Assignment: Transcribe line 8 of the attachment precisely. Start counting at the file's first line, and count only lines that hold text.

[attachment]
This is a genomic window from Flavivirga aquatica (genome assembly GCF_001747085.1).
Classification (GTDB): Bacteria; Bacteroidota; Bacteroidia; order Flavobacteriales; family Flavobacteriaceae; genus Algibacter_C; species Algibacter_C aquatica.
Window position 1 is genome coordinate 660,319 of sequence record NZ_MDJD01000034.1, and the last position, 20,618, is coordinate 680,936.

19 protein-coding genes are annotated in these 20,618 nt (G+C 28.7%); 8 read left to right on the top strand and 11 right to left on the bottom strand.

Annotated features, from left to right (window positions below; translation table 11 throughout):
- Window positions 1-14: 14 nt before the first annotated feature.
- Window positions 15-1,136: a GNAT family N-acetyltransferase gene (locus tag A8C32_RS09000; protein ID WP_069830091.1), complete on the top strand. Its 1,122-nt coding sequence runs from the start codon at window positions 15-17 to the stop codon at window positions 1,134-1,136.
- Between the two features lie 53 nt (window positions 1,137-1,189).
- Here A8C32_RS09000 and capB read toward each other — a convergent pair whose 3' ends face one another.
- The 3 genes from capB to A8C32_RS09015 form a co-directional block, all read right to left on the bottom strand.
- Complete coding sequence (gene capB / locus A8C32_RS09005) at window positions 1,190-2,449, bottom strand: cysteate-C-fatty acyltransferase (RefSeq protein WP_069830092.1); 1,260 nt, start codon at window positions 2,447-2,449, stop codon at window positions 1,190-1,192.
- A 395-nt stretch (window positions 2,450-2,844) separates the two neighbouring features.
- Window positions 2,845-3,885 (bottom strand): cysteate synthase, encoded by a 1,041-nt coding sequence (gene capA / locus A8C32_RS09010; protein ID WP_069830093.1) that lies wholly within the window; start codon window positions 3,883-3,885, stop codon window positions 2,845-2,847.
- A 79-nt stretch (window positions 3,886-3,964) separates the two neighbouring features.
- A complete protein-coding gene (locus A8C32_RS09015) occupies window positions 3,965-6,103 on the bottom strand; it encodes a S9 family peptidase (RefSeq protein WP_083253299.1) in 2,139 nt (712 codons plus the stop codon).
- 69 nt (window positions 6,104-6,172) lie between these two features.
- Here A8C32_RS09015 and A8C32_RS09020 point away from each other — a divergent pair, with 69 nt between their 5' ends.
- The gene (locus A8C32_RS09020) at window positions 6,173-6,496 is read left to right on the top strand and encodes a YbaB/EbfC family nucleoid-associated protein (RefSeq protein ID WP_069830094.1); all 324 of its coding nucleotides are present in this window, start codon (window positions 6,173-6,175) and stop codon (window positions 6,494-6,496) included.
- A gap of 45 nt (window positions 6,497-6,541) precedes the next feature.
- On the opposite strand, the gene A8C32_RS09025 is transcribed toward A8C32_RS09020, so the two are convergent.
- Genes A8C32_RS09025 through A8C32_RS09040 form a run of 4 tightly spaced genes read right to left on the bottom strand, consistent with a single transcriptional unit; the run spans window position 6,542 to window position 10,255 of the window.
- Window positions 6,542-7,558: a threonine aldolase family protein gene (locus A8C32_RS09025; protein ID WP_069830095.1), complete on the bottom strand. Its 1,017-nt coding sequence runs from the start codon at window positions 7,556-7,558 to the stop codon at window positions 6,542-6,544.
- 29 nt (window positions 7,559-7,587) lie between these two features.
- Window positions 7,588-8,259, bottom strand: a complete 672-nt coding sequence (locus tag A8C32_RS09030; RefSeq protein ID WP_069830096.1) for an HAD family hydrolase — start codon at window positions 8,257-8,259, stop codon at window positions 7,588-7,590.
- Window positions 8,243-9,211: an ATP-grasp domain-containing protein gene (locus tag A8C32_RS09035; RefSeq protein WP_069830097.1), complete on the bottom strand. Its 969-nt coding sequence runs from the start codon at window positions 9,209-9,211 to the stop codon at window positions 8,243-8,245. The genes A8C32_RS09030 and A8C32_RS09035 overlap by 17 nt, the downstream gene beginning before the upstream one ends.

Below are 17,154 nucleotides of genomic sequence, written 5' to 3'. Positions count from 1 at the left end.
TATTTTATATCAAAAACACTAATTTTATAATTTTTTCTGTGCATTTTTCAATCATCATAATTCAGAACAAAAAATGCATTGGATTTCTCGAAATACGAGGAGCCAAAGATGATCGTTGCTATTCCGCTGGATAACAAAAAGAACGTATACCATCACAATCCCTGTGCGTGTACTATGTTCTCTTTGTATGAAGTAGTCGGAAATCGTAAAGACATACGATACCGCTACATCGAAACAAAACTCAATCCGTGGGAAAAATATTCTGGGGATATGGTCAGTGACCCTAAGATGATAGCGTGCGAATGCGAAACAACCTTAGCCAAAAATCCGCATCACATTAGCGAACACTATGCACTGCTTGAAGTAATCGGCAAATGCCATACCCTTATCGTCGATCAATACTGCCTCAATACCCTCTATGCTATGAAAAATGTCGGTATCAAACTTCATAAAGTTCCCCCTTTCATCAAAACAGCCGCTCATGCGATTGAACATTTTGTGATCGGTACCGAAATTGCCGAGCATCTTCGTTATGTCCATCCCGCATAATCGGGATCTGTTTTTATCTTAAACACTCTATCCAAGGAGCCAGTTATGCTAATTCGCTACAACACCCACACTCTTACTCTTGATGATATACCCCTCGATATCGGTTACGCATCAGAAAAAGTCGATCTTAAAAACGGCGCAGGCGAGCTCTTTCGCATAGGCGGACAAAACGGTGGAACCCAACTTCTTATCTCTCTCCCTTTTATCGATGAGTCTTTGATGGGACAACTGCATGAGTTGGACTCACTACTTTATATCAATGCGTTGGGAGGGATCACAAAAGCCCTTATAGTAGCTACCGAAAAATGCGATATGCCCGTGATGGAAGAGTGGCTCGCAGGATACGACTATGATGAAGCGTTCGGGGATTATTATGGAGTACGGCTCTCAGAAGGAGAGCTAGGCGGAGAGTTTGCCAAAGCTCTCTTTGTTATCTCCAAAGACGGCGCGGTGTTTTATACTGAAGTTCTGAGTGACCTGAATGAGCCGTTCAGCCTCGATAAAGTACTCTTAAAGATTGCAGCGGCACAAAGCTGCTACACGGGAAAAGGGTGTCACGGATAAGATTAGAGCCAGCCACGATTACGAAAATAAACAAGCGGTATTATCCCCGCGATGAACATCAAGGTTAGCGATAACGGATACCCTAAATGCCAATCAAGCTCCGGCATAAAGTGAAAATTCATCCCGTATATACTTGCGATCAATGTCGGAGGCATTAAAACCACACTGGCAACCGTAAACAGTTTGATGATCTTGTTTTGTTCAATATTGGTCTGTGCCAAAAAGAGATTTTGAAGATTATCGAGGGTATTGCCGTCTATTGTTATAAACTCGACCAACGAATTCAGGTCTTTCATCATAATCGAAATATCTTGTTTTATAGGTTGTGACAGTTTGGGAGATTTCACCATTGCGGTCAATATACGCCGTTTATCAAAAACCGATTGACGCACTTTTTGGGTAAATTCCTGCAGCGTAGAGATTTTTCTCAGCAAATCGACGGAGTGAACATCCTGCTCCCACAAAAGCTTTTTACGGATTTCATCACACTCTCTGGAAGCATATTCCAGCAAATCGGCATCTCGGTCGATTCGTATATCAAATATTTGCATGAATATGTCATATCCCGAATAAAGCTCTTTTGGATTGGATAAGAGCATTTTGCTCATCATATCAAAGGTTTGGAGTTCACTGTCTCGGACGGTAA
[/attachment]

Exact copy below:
- Between the two features lie 53 nt (window positions 1,137-1,189).